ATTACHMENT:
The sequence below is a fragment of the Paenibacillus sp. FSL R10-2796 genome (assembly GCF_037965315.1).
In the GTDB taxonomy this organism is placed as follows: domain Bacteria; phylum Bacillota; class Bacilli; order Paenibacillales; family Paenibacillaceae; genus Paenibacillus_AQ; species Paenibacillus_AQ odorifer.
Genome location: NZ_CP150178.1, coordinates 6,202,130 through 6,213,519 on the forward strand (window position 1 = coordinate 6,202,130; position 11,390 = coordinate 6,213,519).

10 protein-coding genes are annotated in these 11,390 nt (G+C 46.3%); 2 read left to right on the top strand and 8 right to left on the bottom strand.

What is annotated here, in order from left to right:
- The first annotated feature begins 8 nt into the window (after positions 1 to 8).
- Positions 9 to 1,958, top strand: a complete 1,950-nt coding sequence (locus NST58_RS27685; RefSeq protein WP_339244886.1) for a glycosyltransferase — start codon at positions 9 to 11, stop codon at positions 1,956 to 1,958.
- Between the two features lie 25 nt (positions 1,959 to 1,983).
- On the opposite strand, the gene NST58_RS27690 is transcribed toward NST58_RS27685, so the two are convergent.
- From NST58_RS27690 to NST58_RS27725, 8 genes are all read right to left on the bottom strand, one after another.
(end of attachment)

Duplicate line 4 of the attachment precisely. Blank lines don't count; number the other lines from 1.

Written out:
10 protein-coding genes are annotated in these 11,390 nt (G+C 46.3%); 2 read left to right on the top strand and 8 right to left on the bottom strand.